What is it that you are most looking forward to this Independence Day? The fireworks? The grilling parties celebrated with friends and families? Maybe some of our historians enjoy recanting the story of our great Nation, the struggles and the tribulations? No matter your preferred form of celebration, I think we can all agree that it is a day to be remembered and enjoyed! One of the activities I enjoy the most, dear reader, is to gather friends and family for the ever important game night. And, what game night would be complete without Trivia? In this article, you will find some interesting facts surrounding our Independence Day that will definitely give you the advantage if and when a trial of trivia is mentioned at your next group gathering!
1) We didn’t actually declare Independence on the 4th of July
One of the greatest misconceptions surrounding the 4th of July lies squarely in the name and the date. It is widely believed that America declared her Independence from Britain on July 4, 1776. However, the official vote actually took place two days before and the “Declaration” was published in local papers on July 4th.
2) The Designer of our current Flag lived in Lancaster, Ohio
In 1958 a history teacher in Lancaster, Ohio assigned a class project to redesign the National Flag as Alaska and Hawaii sere nearing statehood. Robert G. Heft, 16 at the time, submitted his flag design for which he earned a B-minus grade in his class. Rejected, he challenged his teacher’s grade and decided to send his flag design to President Dwight D. Eisenhower in Washington D.C.
According to Mr. Heft’s obituary, he was one of thousands to submit a redesign for our National Flag, but stood out from the pack as he was the only person to submit a stitched-together flag. Once his flag design was accepted, it officially became our Flag in 1960.
… Heft’s teacher would change his grade to an “A” as well.
3) There ACTUALLY is something written on the back of the Declaration of Independence
… and no, it isn’t a map to an exorbitant amount of treasure written in invisible ink.
According to specialists with the History Channel, the simple message written is actually upside-down and reads, “Original Declaration of Independence dated 4th July 1776.” It is widely believed among the academic community that this inscription was written during the Revolutionary War when parchment was frequently rolled up for transport. As to who put ink to paper to write this message, it’s still up for scrutiny and debate with no one knowing who really wrote the short message.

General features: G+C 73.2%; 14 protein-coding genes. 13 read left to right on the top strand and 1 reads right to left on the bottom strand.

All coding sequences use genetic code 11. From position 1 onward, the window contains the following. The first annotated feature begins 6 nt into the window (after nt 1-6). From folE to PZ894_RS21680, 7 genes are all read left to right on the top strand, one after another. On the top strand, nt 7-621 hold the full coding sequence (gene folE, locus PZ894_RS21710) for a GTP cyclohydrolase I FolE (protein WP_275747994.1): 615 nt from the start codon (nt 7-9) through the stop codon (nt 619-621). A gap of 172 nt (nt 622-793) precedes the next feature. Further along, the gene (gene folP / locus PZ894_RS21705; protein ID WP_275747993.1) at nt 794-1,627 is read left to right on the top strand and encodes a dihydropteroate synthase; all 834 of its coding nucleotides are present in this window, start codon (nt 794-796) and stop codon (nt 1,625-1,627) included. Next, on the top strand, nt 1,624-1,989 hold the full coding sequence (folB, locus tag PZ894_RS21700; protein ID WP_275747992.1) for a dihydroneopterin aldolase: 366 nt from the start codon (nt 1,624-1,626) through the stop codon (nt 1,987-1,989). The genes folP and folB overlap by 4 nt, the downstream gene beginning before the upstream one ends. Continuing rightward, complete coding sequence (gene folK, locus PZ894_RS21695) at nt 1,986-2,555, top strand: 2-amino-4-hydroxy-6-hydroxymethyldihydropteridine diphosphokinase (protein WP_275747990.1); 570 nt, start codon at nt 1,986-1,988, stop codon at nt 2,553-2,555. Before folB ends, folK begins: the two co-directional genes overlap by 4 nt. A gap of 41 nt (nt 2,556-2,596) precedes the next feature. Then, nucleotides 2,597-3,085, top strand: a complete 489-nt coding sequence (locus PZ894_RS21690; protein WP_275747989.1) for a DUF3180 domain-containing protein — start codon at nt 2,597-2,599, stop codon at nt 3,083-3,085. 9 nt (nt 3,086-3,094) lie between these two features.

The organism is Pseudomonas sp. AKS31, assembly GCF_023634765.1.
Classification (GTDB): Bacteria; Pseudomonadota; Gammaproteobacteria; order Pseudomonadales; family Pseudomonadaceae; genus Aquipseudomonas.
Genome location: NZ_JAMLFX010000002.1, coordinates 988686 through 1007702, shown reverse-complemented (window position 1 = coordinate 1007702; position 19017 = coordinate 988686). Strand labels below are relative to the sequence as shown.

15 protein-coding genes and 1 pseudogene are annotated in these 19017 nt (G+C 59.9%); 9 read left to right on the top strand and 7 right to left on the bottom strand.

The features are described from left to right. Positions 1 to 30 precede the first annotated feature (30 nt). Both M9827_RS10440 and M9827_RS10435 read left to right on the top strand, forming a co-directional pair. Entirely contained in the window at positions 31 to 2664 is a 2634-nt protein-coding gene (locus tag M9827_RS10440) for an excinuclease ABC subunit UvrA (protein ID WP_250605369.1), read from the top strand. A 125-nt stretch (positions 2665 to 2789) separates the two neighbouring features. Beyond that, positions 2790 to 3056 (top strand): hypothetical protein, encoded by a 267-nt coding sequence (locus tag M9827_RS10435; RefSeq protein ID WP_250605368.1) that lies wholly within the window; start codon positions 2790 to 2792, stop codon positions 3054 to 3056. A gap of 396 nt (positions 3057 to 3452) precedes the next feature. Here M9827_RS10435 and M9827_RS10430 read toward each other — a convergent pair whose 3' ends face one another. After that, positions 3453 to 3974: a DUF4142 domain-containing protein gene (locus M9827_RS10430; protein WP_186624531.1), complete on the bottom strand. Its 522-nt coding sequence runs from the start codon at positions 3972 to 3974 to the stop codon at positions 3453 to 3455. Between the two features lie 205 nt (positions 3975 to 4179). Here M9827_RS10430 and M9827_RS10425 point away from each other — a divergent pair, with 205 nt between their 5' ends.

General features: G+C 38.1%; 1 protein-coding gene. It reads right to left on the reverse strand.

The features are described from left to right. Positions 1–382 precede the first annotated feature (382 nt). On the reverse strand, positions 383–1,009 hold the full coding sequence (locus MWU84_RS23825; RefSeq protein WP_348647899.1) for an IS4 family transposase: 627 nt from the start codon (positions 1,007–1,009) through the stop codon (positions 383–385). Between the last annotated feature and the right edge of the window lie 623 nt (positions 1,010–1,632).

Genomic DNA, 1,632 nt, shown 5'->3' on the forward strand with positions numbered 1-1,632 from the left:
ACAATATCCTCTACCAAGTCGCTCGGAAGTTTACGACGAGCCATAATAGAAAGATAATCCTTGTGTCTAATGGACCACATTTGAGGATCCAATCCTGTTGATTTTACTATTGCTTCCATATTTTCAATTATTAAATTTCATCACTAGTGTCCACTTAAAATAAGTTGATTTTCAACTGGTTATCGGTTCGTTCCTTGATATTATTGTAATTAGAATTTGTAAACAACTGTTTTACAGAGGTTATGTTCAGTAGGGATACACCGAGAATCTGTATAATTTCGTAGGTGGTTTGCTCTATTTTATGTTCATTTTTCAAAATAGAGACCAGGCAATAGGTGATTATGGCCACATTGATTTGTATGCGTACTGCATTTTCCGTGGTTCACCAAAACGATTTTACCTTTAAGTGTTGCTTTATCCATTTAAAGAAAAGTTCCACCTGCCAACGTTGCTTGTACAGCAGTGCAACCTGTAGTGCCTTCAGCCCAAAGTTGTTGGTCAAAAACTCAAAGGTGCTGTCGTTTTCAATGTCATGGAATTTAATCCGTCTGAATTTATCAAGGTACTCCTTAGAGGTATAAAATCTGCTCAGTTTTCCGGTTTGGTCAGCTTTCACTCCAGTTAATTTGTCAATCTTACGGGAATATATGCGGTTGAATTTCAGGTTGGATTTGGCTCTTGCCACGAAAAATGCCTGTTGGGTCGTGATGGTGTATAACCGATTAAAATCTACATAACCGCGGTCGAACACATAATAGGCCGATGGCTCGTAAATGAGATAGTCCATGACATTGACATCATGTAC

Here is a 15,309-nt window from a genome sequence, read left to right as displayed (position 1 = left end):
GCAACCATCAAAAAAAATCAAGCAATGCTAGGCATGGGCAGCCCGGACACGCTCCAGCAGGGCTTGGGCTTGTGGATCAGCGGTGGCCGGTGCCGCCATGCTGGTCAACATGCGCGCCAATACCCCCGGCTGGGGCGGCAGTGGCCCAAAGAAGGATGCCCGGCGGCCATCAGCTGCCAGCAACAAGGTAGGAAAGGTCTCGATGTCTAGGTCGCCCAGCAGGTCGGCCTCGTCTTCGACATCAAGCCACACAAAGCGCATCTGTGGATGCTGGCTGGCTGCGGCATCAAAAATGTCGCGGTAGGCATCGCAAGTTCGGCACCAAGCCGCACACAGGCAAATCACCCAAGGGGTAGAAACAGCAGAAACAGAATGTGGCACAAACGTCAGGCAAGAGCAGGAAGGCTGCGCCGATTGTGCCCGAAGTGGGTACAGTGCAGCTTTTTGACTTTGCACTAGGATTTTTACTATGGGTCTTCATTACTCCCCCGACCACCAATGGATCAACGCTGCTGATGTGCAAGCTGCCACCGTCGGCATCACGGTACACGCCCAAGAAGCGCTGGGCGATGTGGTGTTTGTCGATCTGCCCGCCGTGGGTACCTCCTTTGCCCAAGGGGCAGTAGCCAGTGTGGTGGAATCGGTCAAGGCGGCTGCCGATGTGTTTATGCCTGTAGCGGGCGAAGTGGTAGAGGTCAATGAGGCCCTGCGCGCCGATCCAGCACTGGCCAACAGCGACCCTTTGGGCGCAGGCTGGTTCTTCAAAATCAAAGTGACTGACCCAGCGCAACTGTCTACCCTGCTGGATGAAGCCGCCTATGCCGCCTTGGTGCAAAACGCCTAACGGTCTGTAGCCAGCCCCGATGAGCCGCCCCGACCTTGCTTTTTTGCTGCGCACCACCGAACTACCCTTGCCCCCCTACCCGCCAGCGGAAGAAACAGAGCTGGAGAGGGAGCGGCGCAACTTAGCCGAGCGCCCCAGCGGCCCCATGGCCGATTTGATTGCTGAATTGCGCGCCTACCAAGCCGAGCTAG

4) Fireworks. An American tradition spanning generations
Firework displays literally date back all the way to the very first anniversary of 1777. At this time in history, John Adams famously wrote a letter to his wife, Abigail, in which he stated his desire to celebrate Independence day with pomp, parade, shows, and “illuminations”. When drafted, John Adams was under the impression that our Independence Day was to be celebrated on July 2nd.
5) We certainly still love our fireworks
Speaking of fireworks; according to the American Pyrotechnics Association, it is estimated that Americans spend more than $1 billion on fireworks each year. Out of this, we find that only 10% of firework displays are created by professional teams, which probably accounts for an estimated 12,900 firework-related injuries and emergency room visits on July 4th across the country. According to Fortune Magazine, 70% of those injuries are experienced by men…
6) Americans will grill and enjoy over 150 million hot dogs on July 4th
According to a study by the National Sausage and Hot Dog Council (yes, they exist), Americans are expected to consume roughly 150 million hot dogs over the course of the July 4th holiday weekend. This makes up but a small part of the more than 7 billion hot dogs consumed in America between Memorial Day and Labor Day.
7) We had a small start
Although an official national census wasn’t completed until the Fall of 1790, it is estimated that there were roughly 2.5 million people living in America when the Declaration was signed in 1776. As of January 1, 2022 our National Census calculated there to be over 332 million of us living in America now!
8) Wearing Old Glory violates the U.S. Flag Code
How many of us own a t-shirt, beach towel, hat or a pair of shorts that is representative of our United States Flag? Probably most of us, and companies continue to push out all kinds of memorabilia and articles of clothing depicting our great Flag year-over-year. Turns out that pretty much all of us are in direct violation of the U.S. Flag Code.
The U.S. Flag Code states that you are in violation if you sell and/or display any “article of merchandise . . . upon which shall have been printed, painted, attached, or otherwise placed a representation of [the flag… in order to] advertise, call attention to, decorate, mark, or distinguish the article or substance on which so placed.”
Good news though, in this case the U.S. Flag Code is not enforceable, so we are safe from the Flag Police.
9) The 50th Anniversary was… bizarre. The 94th Anniversary was a little more exciting
On the 50th Anniversary of Independence Day, 4 July 1826, both Thomas Jefferson (82) and John Adams (90) died within just 5 hours of each other.
On the 94th Anniversary in 1870, we as a Nation adopted and deemed July 4th as the recognized date we would forever celebrate our Independence, nearly 100 years after the Nation as we know it was founded.
10) The Average age of the signers was 45
Thomas Lynch Jr. and Edward Rutledge of South Carolina were the youngest of the 56 signers at the age of only 26. Benjamin Franklin was by far the eldest at the ripe age of 70.
However you choose to celebrate the birth of our great Nation, remember that even though it marks a day that we should all enjoy, we also must come together as a Nation and remember where we came from, how we got here, and where we are going. Happy Independence Day!